• Black on the Ground, White in the Air, artwork from Ashley Powell
       • Climate Change—Realities and Resistance, by international photographers from the Critical Information Collective makes its US debut after hanging at the UN Paris climate summit in December

The artist’s talk will be held on First Friday, April 1 at 7 p.m. at the ¡Buen Vivir! Gallery for Contemporary Art, 148 Elmwood Avenue in Buffalo. The gallery will be open for First Friday from 6-9 p.m.

Wine and hors d’oeuvres provided. The show runs through April 29.

For further information please contact Kip Doyle, Media Coordinator, +1.716.867.4080  <kip@globaljusticeecology.org>

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Note: This comes from The Public, a widely read weekly in the Buffalo, NY region. I want to point out that Climate Change: Realities and Resistance is an international exhibit first displayed at the UN climate negotiations in Paris last December. The ¡Buen Vivir! Gallery is pleased to host it’s first viewing in North America. The photography exhibit was curated by the Critical Information Collective.  – Orin Langelle

Events

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Photo: Luka Tomac [Croatia] Indigenous protestors at UNF climate negotiations in Cancun, Mexico (2010)

Photo: Luka Tomac [Croatia] Indigenous protestors at UNF climate negotiations in Cancun, Mexico (2010)

by Evan James

[ART] The ¡Buen Vivir! Gallery presents a thought provoking look at some of today’s most troubling issues in Climate Change, System Change, Personal Change. Intended to explore the causes of climate change, and how racism, classism, and environmental destruction play into it, this show contains Climate Change: Realities and Resistance, a national exhibit featuring pictures from climate photographers, and Black on the Ground, White in the Air, an exhibit from artist Ashley Powell who made national waves with her “White Only” art project at UB. This exhibit opens Friday, March 4 running from 6pm to 9pm, but the exhibit will be on display until April 29.

When:
Fri Mar. 4, 6:00pm

Where:
Buen Vivir

148 Elmwood
Buffalo, NY

This article can be found in The Public here.

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The industrial revolution may have brought technological advances, but its reliance on fossil fuels also means that dirty technologies have proliferated, with consequences for our environment and our climate. Photo: Bogdan Bousca (Romania) bogdanbousca.finegallery.net

The industrial revolution may have brought technological advances, but its reliance on fossil fuels also means that dirty technologies have proliferated, with consequences for our environment and our climate. Photo ©: Bogdan Bousca (Romania) bogdanbousca.finegallery.net

Paris, France – Telling the story of the growing global demand for climate justice, featuring images from photographers in Australia, Croatia, Romania, the UK and the USA. This exhibition is on display in Paris during the UNFCCC COP 21 negotiations, at the Climate Action Zone (ZAC), 7-11 December. The address is Room Ecuries C, Centquatre, 5, rue Curial, 75019 Paris. (The closest metro stations are Stalingrad and Riquet.)

It includes images from the following Critical Information Collective photographers, in panels of six images: David Tao (Australia), Luka Tomac (Croatia), Bogdan Bousca (Romania), Orin Langelle (USA), Jason Taylor (UK), and JudithDeland (Australia). There is a seventh panel comprising images from Stephen D Melkisethian (USA), Susan Melkisethian (USA), Joseph O Holmes (USA) and Ronnie Hall (UK).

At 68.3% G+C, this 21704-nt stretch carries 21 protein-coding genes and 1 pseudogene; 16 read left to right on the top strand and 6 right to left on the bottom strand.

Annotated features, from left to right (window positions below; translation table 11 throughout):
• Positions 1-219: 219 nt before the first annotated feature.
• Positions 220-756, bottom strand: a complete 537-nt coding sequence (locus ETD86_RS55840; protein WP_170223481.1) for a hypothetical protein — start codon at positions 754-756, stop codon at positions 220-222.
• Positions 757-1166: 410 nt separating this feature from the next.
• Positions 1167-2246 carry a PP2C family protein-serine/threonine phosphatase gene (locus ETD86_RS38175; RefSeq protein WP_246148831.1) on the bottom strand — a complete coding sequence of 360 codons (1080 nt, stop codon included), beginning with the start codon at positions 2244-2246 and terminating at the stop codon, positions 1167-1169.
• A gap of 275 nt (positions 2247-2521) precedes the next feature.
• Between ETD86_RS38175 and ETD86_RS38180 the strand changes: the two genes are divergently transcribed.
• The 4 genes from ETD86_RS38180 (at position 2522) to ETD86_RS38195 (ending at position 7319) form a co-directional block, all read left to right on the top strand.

For the exhibit, please go to UN Climate Conference of the Parties 21 (COP 21) Exhibition: Climate Change—Realities and Resistance

The second showing of this exhibit will be at the ¡Buen Vivir! Gallery in Buffalo, NY. The exhibit opens there on 4 March 2016. That show will include work by artist Ashley Powell.

Notice that Orin Langelle, Buen Vivir! Gallery director, has one of the panels, Struggles for Justice, with six photographs in the Paris show, that is coming to Buffalo.

 

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unnamed-3The ¡Buen Vivir! Gallery is pleased to be able to release the online version of the exhibit that appeared in our gallery last July.  This documentary Multimedia online essay is titled: Free Speech – Earth Liberation Front Press Office April 5, 2001: Communications Equipment Seized by FBI Released 14 Years Later (Returned Objects: A Multimedia Art Installation)

Below is an edited excerpt from the Gallery statement about the exhibit:

Art means many different things

At the ¡Buen Vivir! Gallery, the exhibits we choose illustrate and demonstrate the intersection of the realms of art and politics regarding the times in which we live.

Sometimes art should creatively communicate the reality hidden behind the propaganda we encounter in or our daily lives, where most communication is designed to sell something you probably do not need or that makes you feel good about yourself–from McMansions to reality shows, to drugs and/or belief systems with  no mental challenge.

In this exhibit, we demonstrate how art and Free Speech are intrinsically tied together. Fourteen years ago the FBI raided the Earth Liberation Front’s Press Office in Oregon and confiscated their communications equipment. The equipment seized by the FBI, along with related photography, news clips and Federal Agency documents are now on display online in Free Speech – Earth Liberation Front Press Office April 5, 2001: Communications Equipment Seized by FBI Released 14 Years Later (Returned Objects: A Multimedia Art Installation)